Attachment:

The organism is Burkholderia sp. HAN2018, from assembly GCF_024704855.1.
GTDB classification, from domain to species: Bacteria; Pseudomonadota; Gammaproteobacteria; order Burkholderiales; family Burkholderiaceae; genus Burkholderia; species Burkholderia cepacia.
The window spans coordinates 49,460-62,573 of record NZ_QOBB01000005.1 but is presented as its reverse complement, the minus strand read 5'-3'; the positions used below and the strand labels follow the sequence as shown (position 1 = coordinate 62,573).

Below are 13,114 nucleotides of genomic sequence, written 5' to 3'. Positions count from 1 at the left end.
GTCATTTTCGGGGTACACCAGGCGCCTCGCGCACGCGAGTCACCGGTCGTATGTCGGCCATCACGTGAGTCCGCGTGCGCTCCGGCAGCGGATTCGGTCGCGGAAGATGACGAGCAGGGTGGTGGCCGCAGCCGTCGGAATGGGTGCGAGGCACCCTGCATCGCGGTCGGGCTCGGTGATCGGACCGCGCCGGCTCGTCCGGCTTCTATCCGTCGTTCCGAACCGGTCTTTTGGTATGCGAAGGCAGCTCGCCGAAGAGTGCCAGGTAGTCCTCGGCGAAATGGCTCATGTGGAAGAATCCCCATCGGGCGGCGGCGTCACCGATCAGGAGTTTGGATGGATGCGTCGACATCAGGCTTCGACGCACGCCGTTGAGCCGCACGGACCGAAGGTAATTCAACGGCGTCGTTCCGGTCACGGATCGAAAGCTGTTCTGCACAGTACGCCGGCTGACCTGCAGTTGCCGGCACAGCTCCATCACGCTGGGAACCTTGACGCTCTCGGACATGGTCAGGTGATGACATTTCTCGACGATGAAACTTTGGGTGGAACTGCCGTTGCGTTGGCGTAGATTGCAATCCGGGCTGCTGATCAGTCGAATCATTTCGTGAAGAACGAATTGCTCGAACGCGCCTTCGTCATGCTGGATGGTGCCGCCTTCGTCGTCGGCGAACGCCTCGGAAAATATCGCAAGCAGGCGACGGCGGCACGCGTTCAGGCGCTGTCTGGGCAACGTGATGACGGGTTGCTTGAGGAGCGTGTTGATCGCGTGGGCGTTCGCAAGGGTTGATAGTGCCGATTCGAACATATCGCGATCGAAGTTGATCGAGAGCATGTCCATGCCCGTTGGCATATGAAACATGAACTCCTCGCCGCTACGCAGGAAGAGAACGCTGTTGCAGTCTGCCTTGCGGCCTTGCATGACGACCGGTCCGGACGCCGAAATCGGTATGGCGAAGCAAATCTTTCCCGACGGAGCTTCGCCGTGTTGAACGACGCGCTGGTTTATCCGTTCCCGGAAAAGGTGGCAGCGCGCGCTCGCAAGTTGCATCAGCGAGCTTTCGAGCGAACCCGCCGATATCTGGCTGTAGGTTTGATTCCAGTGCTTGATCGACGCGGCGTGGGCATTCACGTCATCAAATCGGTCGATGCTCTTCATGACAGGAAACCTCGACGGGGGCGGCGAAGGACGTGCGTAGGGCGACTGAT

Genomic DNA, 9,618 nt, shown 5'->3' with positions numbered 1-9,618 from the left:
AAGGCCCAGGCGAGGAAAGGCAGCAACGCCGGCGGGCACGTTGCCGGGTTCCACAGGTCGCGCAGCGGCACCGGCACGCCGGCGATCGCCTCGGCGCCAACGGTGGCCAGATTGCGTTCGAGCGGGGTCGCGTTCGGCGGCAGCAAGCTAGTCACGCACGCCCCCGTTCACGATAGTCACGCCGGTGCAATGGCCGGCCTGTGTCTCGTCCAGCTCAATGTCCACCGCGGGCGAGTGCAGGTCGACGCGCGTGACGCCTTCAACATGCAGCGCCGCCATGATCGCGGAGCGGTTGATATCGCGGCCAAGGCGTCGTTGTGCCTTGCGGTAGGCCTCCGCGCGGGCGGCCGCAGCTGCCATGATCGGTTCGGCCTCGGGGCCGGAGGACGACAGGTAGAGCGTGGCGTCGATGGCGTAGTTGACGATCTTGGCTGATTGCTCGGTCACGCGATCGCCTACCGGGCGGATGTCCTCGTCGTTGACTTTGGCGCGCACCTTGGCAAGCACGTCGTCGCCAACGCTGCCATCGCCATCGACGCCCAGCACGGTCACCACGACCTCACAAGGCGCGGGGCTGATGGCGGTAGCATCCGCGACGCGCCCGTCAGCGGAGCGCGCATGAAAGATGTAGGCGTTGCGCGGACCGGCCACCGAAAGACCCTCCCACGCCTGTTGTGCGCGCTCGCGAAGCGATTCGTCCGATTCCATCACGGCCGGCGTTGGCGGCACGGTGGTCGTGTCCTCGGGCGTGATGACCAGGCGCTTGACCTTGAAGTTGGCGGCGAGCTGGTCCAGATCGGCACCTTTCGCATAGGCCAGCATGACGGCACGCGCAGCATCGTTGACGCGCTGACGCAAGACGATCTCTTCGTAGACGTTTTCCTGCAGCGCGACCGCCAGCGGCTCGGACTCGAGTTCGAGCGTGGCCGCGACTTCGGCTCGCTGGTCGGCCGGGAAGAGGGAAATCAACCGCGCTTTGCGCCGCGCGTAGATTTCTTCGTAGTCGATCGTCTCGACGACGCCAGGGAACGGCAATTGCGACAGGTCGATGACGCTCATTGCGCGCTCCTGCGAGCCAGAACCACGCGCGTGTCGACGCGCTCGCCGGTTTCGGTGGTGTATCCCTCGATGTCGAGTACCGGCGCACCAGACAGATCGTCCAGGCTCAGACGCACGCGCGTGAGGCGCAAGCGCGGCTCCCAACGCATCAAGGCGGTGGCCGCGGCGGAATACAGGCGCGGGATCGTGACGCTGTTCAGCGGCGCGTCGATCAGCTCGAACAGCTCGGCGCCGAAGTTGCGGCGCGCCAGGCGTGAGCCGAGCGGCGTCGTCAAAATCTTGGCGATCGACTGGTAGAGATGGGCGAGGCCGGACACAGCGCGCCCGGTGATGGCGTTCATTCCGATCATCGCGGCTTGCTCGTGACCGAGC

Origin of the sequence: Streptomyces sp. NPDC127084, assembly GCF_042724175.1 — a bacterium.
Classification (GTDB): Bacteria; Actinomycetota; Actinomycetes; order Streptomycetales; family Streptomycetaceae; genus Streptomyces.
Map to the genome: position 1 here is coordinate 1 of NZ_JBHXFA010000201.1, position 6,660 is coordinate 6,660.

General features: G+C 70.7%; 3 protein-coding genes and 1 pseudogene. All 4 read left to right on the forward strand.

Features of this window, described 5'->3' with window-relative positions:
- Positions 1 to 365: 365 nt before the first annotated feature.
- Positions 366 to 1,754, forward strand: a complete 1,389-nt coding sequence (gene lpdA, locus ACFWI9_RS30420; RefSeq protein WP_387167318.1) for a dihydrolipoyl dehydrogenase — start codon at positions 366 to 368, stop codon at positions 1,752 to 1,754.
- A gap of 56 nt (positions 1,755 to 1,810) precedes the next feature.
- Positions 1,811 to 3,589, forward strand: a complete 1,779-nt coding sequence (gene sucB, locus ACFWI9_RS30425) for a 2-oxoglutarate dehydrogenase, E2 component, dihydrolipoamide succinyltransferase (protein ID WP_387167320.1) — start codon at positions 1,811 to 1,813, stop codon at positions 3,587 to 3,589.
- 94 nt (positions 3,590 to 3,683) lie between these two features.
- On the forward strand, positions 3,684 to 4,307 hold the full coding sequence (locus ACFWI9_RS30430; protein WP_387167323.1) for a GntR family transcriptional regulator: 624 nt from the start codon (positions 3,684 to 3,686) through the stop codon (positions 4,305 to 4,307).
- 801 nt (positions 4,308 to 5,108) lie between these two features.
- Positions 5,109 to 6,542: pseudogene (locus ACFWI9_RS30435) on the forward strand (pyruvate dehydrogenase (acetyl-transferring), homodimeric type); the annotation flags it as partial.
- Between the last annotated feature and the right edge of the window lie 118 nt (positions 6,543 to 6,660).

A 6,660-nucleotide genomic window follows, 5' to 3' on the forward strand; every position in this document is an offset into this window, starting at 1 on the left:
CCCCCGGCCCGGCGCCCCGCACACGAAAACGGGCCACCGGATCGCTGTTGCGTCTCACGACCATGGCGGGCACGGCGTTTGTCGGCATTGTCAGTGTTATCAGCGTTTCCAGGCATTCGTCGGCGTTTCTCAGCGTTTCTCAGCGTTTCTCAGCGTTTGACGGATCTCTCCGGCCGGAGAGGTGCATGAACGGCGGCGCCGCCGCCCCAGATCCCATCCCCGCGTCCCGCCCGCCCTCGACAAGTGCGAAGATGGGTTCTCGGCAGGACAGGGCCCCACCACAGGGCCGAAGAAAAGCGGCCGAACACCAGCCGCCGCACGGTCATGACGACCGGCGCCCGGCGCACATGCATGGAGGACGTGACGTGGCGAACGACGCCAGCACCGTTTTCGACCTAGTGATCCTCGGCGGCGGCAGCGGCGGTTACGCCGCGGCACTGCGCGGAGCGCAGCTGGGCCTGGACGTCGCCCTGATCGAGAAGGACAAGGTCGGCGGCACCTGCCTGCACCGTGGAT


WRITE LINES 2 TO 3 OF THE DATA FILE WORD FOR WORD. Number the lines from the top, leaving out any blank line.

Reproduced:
GTDB classification, from domain to species: Bacteria; Pseudomonadota; Gammaproteobacteria; order Burkholderiales; family Burkholderiaceae; genus Burkholderia; species Burkholderia cepacia.
The window spans coordinates 49,460-62,573 of record NZ_QOBB01000005.1 but is presented as its reverse complement, the minus strand read 5'-3'; the positions used below and the strand labels follow the sequence as shown (position 1 = coordinate 62,573).